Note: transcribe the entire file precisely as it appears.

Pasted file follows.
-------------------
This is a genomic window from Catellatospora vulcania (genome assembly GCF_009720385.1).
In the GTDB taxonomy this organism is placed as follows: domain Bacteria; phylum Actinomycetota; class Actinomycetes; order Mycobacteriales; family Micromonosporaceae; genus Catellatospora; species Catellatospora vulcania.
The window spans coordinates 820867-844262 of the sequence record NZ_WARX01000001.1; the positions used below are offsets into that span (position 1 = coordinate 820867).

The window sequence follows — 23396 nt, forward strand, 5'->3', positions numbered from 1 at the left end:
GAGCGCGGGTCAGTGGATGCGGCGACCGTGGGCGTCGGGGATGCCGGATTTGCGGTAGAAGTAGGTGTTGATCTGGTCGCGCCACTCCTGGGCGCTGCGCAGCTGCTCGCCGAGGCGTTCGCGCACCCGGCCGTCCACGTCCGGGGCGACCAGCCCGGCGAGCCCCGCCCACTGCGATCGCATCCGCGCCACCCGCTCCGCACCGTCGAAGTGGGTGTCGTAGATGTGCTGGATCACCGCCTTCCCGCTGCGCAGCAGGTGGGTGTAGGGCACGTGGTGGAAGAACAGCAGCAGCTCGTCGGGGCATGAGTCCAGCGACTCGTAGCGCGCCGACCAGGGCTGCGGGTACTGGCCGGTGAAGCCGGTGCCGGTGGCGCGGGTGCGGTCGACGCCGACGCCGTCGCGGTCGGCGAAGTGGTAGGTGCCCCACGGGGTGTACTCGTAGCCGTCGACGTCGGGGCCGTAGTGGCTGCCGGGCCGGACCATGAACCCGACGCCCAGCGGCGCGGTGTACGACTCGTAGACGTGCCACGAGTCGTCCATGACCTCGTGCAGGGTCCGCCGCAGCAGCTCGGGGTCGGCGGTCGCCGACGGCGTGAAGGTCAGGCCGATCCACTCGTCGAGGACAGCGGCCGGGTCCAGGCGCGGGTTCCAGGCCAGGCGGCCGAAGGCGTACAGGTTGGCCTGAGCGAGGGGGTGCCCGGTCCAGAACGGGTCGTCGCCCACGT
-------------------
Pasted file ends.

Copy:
This is a genomic window from Catellatospora vulcania (genome assembly GCF_009720385.1).
In the GTDB taxonomy this organism is placed as follows: domain Bacteria; phylum Actinomycetota; class Actinomycetes; order Mycobacteriales; family Micromonosporaceae; genus Catellatospora; species Catellatospora vulcania.
The window spans coordinates 820867-844262 of the sequence record NZ_WARX01000001.1; the positions used below are offsets into that span (position 1 = coordinate 820867).

The window sequence follows — 23396 nt, forward strand, 5'->3', positions numbered from 1 at the left end:
GAGCGCGGGTCAGTGGATGCGGCGACCGTGGGCGTCGGGGATGCCGGATTTGCGGTAGAAGTAGGTGTTGATCTGGTCGCGCCACTCCTGGGCGCTGCGCAGCTGCTCGCCGAGGCGTTCGCGCACCCGGCCGTCCACGTCCGGGGCGACCAGCCCGGCGAGCCCCGCCCACTGCGATCGCATCCGCGCCACCCGCTCCGCACCGTCGAAGTGGGTGTCGTAGATGTGCTGGATCACCGCCTTCCCGCTGCGCAGCAGGTGGGTGTAGGGCACGTGGTGGAAGAACAGCAGCAGCTCGTCGGGGCATGAGTCCAGCGACTCGTAGCGCGCCGACCAGGGCTGCGGGTACTGGCCGGTGAAGCCGGTGCCGGTGGCGCGGGTGCGGTCGACGCCGACGCCGTCGCGGTCGGCGAAGTGGTAGGTGCCCCACGGGGTGTACTCGTAGCCGTCGACGTCGGGGCCGTAGTGGCTGCCGGGCCGGACCATGAACCCGACGCCCAGCGGCGCGGTGTACGACTCGTAGACGTGCCACGAGTCGTCCATGACCTCGTGCAGGGTCCGCCGCAGCAGCTCGGGGTCGGCGGTCGCCGACGGCGTGAAGGTCAGGCCGATCCACTCGTCGAGGACAGCGGCCGGGTCCAGGCGCGGGTTCCAGGCCAGGCGGCCGAAGGCGTACAGGTTGGCCTGAGCGAGGGGGTGCCCGGTCCAGAACGGGTCGTCGCCCACGT